Kamasi and his band. Well. A whole other kind of experience. One I am so grateful and pleased to have been a part of. Two drummers. You know you are in for a good time with 2 drummers. Add bass, trombone (which was orange and blue lustred metal, gorgeous it was), a singer wearing a white, fringed dress and silver boots in her own sound proof perspex box, keys, synths and a laptop. Plus Kamasi and his Dad. What more could you ask for? Not much. And if you did you’d just be being extra greedy.

The crowd roared like a very happy beast and the energy in the place was fantastic. It was by far the best atmosphere of any London gig I’ve been to.

Every single member of the band was superb. Kamasi keeps good company. They were a tight unit and watching them watch each other was just joy. The drummers dueled at one point, each trying to outplay the other with sheer speed and inventiveness. How they played different, competing, yet overlapping parts in each song without dominating, such skill. The bass. Now, I may be a tiny bit biased as it is my instrument (when I bother) but that boy could play. He also had the most amazing look. Part Black Panther circa ’68, part Black Panther Marvel Superhero. Cool, sexy and full of tight rhythms that held everything together. The keys! Funky, groovy and hip. They added so much depth and layering. Trombone and flute complimenting Kamasi’s sax, adding layer upon layer of brass. Lush, rich, gorgeous. I loved it. I could not stop smiling. This was music as pure, unadulterated joy. To simply stand and marvel at the sight and sound of this immensely talented group of musicians playing. Well I wouldn’t have missed it for the world.

We were among the first to hear some of the tracks of the new album (due for release in June) and the reworking of Fists of Fury is anthemic. The vocal, delivered with passion, anger and yet understated, perfectly fitting our times. Never did I think I would hear jazz kung fu music and enjoy it, but I did. I bloody loved it.

There were also tracks from Harmony of Difference, which if you don’t own you must buy immediately. It is a work of sonic genius. Truth.

I first heard Kamasi on MaryAnn Hobbs’ show (yes, her again) and she calls him King Kamasi. It’s an entirely fitting accolade.

This was a fine, fine gig. Up there with the very best I have seen. If you get a chance to see Kamasi play, go. Even if it means catching late night coaches and getting very little sleep. You will not regret hearing masters play live.

Bristol Ensemble, Notes For Women – St George’s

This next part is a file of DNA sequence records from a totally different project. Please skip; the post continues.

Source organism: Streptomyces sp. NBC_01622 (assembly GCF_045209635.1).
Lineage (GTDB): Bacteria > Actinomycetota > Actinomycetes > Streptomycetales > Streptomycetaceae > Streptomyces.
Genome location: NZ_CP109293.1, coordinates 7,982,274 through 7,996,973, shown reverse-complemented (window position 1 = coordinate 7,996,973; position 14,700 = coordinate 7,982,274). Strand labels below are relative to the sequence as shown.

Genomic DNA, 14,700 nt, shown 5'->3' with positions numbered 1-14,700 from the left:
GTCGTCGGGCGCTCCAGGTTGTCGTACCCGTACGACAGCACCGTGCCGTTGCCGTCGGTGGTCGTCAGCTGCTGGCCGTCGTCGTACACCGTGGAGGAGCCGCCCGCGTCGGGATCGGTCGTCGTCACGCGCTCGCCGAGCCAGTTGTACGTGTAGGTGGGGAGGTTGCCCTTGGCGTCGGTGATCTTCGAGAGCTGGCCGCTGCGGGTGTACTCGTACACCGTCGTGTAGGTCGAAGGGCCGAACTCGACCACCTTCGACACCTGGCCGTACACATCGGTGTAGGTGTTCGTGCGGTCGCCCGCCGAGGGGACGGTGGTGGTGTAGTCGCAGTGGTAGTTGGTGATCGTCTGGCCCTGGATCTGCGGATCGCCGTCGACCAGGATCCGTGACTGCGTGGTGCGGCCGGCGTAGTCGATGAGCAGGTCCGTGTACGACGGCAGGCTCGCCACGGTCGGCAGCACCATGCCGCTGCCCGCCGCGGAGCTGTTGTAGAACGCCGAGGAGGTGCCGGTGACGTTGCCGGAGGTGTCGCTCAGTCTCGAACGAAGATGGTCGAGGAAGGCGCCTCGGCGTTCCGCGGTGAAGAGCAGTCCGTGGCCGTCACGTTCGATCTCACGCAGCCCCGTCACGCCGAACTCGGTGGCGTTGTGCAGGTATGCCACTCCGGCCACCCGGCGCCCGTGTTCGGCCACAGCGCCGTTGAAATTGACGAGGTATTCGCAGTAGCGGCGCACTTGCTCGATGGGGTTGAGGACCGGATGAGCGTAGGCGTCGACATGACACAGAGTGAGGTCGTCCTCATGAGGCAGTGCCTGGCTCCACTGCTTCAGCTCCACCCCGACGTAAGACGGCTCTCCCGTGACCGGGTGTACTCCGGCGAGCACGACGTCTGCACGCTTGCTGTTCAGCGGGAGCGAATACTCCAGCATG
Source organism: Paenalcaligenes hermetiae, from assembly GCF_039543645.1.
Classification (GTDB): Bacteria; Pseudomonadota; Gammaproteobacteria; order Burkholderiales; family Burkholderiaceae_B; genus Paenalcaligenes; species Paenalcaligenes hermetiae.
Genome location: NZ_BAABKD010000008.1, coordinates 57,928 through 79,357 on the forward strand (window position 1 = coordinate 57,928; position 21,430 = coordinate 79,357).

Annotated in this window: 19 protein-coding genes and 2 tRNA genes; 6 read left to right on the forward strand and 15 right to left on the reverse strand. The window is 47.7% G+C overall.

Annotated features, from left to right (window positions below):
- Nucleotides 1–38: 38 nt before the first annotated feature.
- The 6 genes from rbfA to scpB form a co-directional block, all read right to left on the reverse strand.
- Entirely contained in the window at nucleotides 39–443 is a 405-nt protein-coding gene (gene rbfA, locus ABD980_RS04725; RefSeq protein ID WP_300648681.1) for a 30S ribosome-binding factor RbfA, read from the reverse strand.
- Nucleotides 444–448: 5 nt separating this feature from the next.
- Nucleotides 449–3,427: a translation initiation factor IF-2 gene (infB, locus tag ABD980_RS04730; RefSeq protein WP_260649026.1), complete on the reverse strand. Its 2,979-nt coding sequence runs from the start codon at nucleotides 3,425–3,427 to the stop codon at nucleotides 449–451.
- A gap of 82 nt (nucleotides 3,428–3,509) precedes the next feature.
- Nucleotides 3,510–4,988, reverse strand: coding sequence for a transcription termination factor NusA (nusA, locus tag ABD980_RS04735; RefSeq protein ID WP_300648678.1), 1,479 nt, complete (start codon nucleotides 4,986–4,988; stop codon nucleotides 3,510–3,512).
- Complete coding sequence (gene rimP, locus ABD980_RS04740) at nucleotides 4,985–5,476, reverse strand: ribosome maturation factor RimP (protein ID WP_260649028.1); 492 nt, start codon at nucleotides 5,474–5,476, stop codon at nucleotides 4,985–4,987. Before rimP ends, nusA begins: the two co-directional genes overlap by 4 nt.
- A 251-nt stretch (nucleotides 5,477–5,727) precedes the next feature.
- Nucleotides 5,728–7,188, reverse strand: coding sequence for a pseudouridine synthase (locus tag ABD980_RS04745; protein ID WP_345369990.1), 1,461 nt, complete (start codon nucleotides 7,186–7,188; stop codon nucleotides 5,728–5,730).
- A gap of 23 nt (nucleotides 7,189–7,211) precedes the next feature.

Saturday 28th April, 2018

This was another ticket I picked up in Bristol’s culture flash sale. It made tonight’s ticket just £9, which for live classical music is a complete bargain. Bristol Ensemble are a flexible orchestra, and the only dedicated one in the City. This concert was to celebrate the contribution of female composers, and was dubbed Notes for Women, the Early Years. A feminist classical celebration of creative women. For £9. You can see why I booked a ticket.

It was my second trip this week to the beautiful St George’s and I was back up in the gallery. As the front row was almost completely empty I moved forwards so that I had a great view, just over the tip of the stage, as well as a great position to listen from.

The concert began with a piece composed by Hildegard of Bingen, who died over 800 years ago. Famous as a writer and prophet as well as musician and composer, she left many pieces for us to still listen to centuries later. How amazing is that? That almost a milennia after she wrote it, her music is still being performed and heard.

Next we were treated to a harpsichord suite and some gorgeous violin and cello by the ensemble. Add in the supremely talented soprano, Mariana Flores, who’s dramatic and passionate performance carried the whole thing and you had a first half that flew past in moments.

After the interval there was the first violin sonata composed by a woman, Isabella Leonarda, in 1693, and it was lush. I found it very moving and a tremendous emotional release.

Mariana came back and sang like an absolute angel. It was proper spine tingling stuff, hairs standing on end and heart soaring to the sky stuff. What an incredible voice! So wonderfully backed by the cello and harpsichord. I shouldn’t be surprised anymore that I fall in love with styles of music I would not expect to, but I seem to be developing a love of the Baroque.

Bristol Ensemble had saved the best until last, however. We jumped forwards in time to early classical, for Violin Concerto 3 by Maddalena Sirmen and oh wow was it lovely. The violin soloist, Natalia Lameiko was astonishing. I had no idea the violin could be so delicate and beautiful. Her brilliance blindingly obvious even to me, who knows almost nothing about virtuoso performance. But talent is talent, and you know it when you hear it. Just like when Jeff Beck picks up a guitar. The programme confirmed what I had deduced, multi award winning Professor of Music, hailed by Lord Menuhin. I feel very lucky to have heard her play. It was pure brilliance.

My only complaint about this evenings concert, it was over too soon. I loved it. It was fabulous to have women’s contribution to music celebrated in this way, stretching back over the centuries to reach us anew in the 21st Century.